A SCIENTIFIC ENCOUNTER: ON INTEROBJECTIVITY

April, 2017 to May, 2017
Exhibition

Montpellier University medieval medical libraries: 2 rue de l’École de Médecine, 34000 Montpellier

Artists:Murray Ballard, Baccio Bandinelli, Irene Brown,

Keith Brown, Daniel Brown, Jan Breughel, Annibale Carracci,

Bettina Dittlmann, Elpida Hazdi-Vasileva, Nadia Lichtig,

Rosalind McLachlan, Kelly Richardson, Richard Talbot,

Giovanni Battista Tiepolo, Wolfgang Weileder 

“Art is something that seemingly lets us see the ‘impossible depth of objects’ ”.

Graham Harman, (2005) Guerilla Metaphysics, Peru IK: Open Court, p105

This exhibition of international artists from Germany, France, Canada, Macedonia and the UK examines how we see the world through objects, and how objects act upon us. The show takes the anthropologist of science Bruno Latour’s idea of how objects interact and act on the world as its starting point – an idea he has labelled “interobjectivity”.

The exhibition is staged in the historic buildings of Montpellier University’s original libraries, and draws on three hundred years of collecting by the institution. Montpellier was one of the first universities in the world to pioneer modern medical sciences, and this exhibition pairs eleven artists with objects from its extraordinary collections of early-modern medical artefacts, natural history collections – and European Old Master drawings. Accordingly the exhibition provides a unique chance to view seldom-seen works by some of the most celebrated artists of all time, including Breughel and Tiepolo. The result is an experiment in what anthropologist Arjun Appadurai has called “the social lives of objects”. It includes, for example, one of the very first independent drawings of landscape by Annibale Carracci, shown alongside a photorealist image of an imagined future landscape, covered with four billion computer-created crystals, sculpted digitally: one for every alternate species on the planet.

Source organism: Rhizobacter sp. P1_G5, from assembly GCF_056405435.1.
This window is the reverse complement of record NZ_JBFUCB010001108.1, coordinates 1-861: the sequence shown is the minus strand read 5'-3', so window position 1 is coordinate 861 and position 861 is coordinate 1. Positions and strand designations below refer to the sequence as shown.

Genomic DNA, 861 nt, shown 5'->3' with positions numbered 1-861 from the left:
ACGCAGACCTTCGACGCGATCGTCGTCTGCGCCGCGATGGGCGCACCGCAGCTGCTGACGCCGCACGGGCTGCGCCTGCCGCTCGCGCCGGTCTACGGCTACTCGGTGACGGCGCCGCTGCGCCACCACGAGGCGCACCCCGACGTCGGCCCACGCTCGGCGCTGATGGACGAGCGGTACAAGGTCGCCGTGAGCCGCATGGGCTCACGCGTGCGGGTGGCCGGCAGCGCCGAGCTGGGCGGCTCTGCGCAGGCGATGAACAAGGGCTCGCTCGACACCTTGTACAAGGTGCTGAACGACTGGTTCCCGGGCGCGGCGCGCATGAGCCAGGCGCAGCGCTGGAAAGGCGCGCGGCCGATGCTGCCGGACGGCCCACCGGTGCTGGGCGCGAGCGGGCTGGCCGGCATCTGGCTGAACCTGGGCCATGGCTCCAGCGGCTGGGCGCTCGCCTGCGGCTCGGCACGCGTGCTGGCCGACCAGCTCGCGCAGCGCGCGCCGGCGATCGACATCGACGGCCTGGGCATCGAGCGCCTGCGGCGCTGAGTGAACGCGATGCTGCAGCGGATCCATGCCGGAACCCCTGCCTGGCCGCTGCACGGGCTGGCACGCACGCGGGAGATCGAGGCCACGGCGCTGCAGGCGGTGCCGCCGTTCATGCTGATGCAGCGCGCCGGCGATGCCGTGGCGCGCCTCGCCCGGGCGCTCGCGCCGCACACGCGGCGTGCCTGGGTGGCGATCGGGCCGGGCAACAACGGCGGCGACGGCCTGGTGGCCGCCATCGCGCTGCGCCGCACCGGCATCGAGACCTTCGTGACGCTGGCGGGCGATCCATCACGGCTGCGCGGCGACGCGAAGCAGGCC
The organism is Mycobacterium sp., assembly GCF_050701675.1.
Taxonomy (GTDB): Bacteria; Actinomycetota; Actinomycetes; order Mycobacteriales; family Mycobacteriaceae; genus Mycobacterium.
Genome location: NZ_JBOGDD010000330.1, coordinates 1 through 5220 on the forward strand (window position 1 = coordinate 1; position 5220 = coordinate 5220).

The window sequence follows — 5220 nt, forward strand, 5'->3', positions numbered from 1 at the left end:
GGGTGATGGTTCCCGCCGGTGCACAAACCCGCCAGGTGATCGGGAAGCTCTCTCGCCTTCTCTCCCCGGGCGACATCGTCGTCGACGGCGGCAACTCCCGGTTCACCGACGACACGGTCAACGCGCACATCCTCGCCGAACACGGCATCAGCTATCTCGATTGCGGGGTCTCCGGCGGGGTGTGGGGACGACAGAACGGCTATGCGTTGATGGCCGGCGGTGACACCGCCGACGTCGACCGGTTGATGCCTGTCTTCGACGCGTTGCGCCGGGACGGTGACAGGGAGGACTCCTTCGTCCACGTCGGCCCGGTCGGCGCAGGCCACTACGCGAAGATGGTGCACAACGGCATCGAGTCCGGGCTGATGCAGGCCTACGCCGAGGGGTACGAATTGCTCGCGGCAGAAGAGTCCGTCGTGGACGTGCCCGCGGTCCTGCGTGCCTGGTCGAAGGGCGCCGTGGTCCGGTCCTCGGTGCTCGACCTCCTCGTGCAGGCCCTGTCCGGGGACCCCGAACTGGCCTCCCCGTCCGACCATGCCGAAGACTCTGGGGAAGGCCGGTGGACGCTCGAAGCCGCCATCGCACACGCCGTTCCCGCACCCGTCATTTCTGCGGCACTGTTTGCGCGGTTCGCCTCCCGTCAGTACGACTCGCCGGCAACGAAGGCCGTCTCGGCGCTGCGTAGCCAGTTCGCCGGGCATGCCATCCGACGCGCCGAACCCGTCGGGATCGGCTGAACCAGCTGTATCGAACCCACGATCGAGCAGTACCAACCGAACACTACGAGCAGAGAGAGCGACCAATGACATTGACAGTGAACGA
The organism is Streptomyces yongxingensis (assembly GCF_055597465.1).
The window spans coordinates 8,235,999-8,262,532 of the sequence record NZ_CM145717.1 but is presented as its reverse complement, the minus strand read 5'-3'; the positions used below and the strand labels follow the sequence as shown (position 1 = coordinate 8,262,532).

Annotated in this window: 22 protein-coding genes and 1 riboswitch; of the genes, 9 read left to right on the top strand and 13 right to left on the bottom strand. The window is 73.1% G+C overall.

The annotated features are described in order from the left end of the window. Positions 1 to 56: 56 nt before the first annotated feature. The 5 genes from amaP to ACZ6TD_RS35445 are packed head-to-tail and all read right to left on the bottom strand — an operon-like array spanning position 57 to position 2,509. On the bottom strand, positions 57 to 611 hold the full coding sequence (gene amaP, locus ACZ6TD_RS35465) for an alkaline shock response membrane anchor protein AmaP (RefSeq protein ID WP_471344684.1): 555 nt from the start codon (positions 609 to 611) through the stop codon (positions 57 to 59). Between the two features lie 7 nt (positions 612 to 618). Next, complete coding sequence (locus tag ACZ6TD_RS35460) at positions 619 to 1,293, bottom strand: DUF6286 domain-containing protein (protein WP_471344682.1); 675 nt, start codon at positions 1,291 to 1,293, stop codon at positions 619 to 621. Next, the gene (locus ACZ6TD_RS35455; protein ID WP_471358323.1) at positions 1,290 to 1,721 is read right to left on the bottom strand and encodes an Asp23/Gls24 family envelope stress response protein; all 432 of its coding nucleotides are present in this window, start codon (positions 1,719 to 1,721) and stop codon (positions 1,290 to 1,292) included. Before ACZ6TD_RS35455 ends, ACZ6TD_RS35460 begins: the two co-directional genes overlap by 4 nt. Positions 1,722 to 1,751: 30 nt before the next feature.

Brown explores the curiosity, wonder and even terror that accompanied scientific experiments from the seventeenth- to the nineteenth centuries. In her work, we see that the Enlightenment commitment to objective and universal truths, and to uncovering nature’s ‘secrets’, were only ever partial, and accompanied by darker impulses. Those things invisible to us –  the microscopic life and the stars beyond our sight, and the electricity that is invisible, inaudible, and untouchable – are not ‘objects of knowledge’ we can safely command. They are both Other to us, and able to exert forms of power over us, rather than vice versa. 

Here a reworked, condensed version of Phantasmagoria Electric is paired beside a Tiepolo drawing.  Scientific thought could be perceived as founded by curiosity for the natural world and the quest for the experience of the marvelous through its inexhaustible diversity and inventiveness. The creatures drawn by Tiepolo, in their swarming and their grimaces, can be regarded as the "dark Wildlife "of the diversity of species that science, philosophy, mythology and art atempted to describe and explain. They are the intense expressiveness of the satyrs or fauna of mythology, and were designed generations before the nightmares of Füssli or Goya.

Created in partnership with Montpellier University, Newcastle University, Ecole Supérieure des Beaux-Arts de Montpellier Agglomération, and La Panacée: Centre de culture contemporaine, Montpellier.